Open questions and research directions in green steel making

D. Raabe, I.R. Souza Filho, Y. Ma, Y. Bai, J.R. Mianroodi, M. J. Klug, D. Vogel, M. Rohwerder, R. Zhou, L. Choisez, Ö. Özgün, Ö. Büyükuslu, H. Springer

Max-Planck Institut für Eisenforschung, Düsseldorf, Germany


More than 1.85 billion tons of steel are produced every year, making it the most important alloy in terms of volume and impact. While steel is a sustainability enabler, through lightweight car parts, wind farms and magnets, its primary production is the opposite. Its reduction from oxides by use of fossil carbon carriers produces 2t CO2/t of steel, qualifying it as the largest single cause of global warming.

This presentation is an introduction to the most important pending basic research questions associated with producing steel more sustainably, particularly with lower CO2 emissions.

It opens a critical discussion on the question what the basic science topics behind green steel making are and which key research questions must be tackled primarily to re-invent a 3000-year-old industry within a few years. Also it is discussed which reduction methods are the most promising ones and which scientific bottleneck questions must be solved to make Green Steel become reality. Therefore, the presentation addresses some recent progress and open issues in understanding the key mechanisms of hydrogen-based direct reduction and hydrogen-based plasma reduction including topics such as the kinetics of the solid state and plasma-based reduction reactions, mass transport kinetics, nucleation during the multiple phase transformations, the oxide’s chemistry and microstructure, the roles of plasticity, damage and fracture associated with the phase transformation and mass transport phenomena occurring during and possible simulation approaches. The overall lecture aims to give an introduction to these topics as many aspects will be discussed deeper in specific lectures during the same workshop.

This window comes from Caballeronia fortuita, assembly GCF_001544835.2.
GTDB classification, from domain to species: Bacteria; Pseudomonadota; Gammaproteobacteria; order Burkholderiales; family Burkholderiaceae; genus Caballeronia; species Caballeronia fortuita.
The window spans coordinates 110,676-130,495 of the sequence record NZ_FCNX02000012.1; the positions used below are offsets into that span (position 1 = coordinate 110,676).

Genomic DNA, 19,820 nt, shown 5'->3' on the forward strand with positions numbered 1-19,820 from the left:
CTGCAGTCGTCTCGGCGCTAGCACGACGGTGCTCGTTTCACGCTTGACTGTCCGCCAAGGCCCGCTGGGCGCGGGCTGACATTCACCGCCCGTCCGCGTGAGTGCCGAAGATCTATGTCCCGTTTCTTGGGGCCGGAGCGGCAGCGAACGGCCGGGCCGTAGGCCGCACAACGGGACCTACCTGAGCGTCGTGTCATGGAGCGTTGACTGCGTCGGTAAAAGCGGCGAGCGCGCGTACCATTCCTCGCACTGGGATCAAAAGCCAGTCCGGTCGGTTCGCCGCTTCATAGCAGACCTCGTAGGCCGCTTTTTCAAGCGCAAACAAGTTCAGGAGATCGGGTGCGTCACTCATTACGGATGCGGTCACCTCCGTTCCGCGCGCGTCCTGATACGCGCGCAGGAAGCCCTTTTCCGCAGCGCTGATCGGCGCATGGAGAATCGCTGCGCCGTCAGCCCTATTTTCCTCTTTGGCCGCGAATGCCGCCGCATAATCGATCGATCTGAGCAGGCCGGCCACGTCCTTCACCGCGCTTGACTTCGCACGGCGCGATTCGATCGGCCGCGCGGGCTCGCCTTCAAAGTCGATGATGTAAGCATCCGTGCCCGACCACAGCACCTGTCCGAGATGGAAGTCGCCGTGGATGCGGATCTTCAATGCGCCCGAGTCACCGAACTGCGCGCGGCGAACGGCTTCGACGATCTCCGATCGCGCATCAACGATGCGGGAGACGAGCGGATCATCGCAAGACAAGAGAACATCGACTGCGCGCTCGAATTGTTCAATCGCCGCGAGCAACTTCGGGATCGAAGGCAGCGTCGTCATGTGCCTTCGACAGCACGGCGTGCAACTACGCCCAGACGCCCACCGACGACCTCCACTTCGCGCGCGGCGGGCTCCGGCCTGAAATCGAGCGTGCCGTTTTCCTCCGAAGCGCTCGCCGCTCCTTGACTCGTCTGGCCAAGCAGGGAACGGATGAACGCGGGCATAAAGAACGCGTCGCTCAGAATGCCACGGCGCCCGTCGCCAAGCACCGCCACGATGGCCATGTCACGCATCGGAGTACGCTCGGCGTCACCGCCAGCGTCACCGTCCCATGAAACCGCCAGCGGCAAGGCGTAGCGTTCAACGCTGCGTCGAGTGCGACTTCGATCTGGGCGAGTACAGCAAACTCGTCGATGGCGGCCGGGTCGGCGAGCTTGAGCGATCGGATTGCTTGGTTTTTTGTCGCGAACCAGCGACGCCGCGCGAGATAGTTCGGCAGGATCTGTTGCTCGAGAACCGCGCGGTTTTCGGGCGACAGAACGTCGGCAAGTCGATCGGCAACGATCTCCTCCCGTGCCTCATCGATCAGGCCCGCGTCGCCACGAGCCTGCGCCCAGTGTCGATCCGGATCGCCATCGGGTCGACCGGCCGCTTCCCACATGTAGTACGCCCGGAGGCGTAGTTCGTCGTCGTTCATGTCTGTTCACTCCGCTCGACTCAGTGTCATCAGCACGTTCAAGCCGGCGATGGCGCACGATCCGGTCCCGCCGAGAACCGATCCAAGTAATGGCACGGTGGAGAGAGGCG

Dierk Raabe studied music, metallurgy and metal physics. After his doctorate 1992 and habilitation 1997 at RWTH Aachen he received a Heisenberg fellowship by DFG and worked at Carnegie Mellon University (Pittsburgh). He joined Max Planck Society as a director in 1999. He works in computational materials science, sustainable metallurgy, alloy design, hydrogen and atom probe tomography. He received the Leibniz award, 2 ERC Advanced Grants and the Acta Materialia Gold Medal Award. He is a professor at RWTH Aachen and at KU Leuven. He is a member of the National Academy Leopoldina.


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